PBOC Newspaper Outlines Steps Needed for Yuan Market Reform

  • Moves include widening trading band, reducing intervention
  • Currency has stayed within trading range since August 2015

China Said to Weigh New Role for PBOC

A newspaper run by China’s central bank laid out the steps needed for further reforms of its foreign-exchange market, including widening the yuan’s trading band and reducing state intervention.

In an article titled “Exchange Rate Continues Toward Stability at Equilibrium Level,” the Financial News said an improved currency market requires more players, additional trading tools and diversified transaction methods. The front-page story, which cited expert opinion, is part of a series of reports that are typically seen before the Communist Party’s congress held every five years.

Since China’s currency was added to the International Monetary Fund’s reserves basket last year, little progress has been made to liberalize the currency. Tweaks to the daily fixing have made the reference rate less transparent, while the central bank has been speculated to intervene on a number of occasions to slow losses. The authorities have also taken steps such as tightening capital controls and offshore yuan liquidity in order to stem depreciation pressures.

Since the currency devaluation in August 2015, "the yuan has rarely traded more than 0.5 percent away from the reference price,” said Ken Peng, Asia-Pacific investment strategist at Citi Private Bank in Hong Kong. “Widening the band now doesn’t seem to be the most effective way to increase market determination. Reducing the degree of ‘management’ around the reference price would be a very meaningful move, but that would be counter-intuitive given that the PBOC just introduced the counter-cyclical factor, which is basically more flexibility to manage the exchange rate."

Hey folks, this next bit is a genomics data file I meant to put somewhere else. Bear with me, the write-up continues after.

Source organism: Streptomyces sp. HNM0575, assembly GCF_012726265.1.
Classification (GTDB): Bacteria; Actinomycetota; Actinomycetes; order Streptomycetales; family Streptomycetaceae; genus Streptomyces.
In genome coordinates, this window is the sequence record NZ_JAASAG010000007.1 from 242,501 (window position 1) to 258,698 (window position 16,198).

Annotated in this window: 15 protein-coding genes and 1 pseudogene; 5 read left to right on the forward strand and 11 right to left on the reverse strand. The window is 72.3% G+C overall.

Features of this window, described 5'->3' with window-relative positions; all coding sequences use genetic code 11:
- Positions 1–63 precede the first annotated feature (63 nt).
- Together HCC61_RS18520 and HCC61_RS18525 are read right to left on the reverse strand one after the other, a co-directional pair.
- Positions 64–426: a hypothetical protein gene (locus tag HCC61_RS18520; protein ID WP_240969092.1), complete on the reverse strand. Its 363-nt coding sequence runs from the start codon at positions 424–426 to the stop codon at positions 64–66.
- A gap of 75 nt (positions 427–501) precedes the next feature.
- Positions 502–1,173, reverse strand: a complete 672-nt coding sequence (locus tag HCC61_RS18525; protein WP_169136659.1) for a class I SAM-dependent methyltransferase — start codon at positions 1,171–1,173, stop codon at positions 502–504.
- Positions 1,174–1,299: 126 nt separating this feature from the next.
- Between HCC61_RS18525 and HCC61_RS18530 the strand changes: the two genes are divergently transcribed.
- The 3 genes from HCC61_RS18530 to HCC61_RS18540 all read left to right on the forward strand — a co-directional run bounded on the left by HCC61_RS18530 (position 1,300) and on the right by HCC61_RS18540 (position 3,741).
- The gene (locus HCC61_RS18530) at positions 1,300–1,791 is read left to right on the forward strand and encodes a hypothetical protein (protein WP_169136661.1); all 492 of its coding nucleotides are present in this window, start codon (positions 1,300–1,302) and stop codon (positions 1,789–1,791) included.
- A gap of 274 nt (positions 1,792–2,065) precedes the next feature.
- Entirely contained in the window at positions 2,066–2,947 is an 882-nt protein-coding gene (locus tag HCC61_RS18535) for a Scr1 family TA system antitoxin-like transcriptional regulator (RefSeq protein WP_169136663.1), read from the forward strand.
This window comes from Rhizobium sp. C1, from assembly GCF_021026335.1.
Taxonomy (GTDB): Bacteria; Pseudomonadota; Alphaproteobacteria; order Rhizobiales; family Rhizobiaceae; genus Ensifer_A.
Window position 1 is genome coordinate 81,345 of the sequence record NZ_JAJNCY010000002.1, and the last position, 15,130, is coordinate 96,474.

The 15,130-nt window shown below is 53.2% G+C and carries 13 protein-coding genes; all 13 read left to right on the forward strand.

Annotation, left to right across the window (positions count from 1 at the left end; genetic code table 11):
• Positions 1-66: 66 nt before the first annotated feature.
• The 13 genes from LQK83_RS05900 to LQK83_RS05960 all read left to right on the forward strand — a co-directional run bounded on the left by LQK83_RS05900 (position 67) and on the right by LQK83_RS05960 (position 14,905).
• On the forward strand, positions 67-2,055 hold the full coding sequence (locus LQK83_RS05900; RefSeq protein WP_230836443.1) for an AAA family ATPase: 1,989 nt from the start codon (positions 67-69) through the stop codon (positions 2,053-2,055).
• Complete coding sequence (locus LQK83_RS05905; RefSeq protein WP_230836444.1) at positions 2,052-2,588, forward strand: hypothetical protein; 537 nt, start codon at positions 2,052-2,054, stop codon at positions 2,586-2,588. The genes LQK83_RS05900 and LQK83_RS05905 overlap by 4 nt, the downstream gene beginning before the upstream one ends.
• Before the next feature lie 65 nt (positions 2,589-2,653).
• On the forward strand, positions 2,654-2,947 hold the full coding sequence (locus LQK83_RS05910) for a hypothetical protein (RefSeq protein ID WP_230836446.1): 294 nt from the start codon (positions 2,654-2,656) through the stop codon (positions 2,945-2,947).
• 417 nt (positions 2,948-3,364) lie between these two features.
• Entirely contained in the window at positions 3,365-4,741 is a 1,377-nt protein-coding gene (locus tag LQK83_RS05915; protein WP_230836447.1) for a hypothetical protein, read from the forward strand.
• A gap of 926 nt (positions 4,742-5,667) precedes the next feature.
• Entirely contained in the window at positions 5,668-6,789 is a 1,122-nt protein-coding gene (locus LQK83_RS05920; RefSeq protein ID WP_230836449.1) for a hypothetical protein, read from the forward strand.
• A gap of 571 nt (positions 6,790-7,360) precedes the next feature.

China currently allows the yuan to move a maximum 2 percent on either side of the daily reference rate set by the PBOC. The range was last widened in March 2014 from 1 percent, and before that doubled from 0.5 percent in April 2012. The limit was 0.3 percent before an adjustment in May 2007.

The onshore yuan climbed 0.19 percent, the most this month, to 6.7880 per dollar as of 4:48 p.m. in Shanghai, while the PBOC strengthened its fixing by 0.17 percent to 6.7868 on Wednesday. That makes the spot price 0.02 percent weaker than the reference rate. The offshore currency gained 0.12 percent to 6.7924.

"The current 2 percent trading band provides sufficient flexibility for the yuan to move on a daily basis," said Khoon Goh, head of Asia research in Singapore at Australia & New Zealand Banking Group Ltd. "To widen the band further does not really do much, as the authorities will always guard against large intraday movements in the currency."

— With assistance by Yinan Zhao, Tian Chen, and Li Liu

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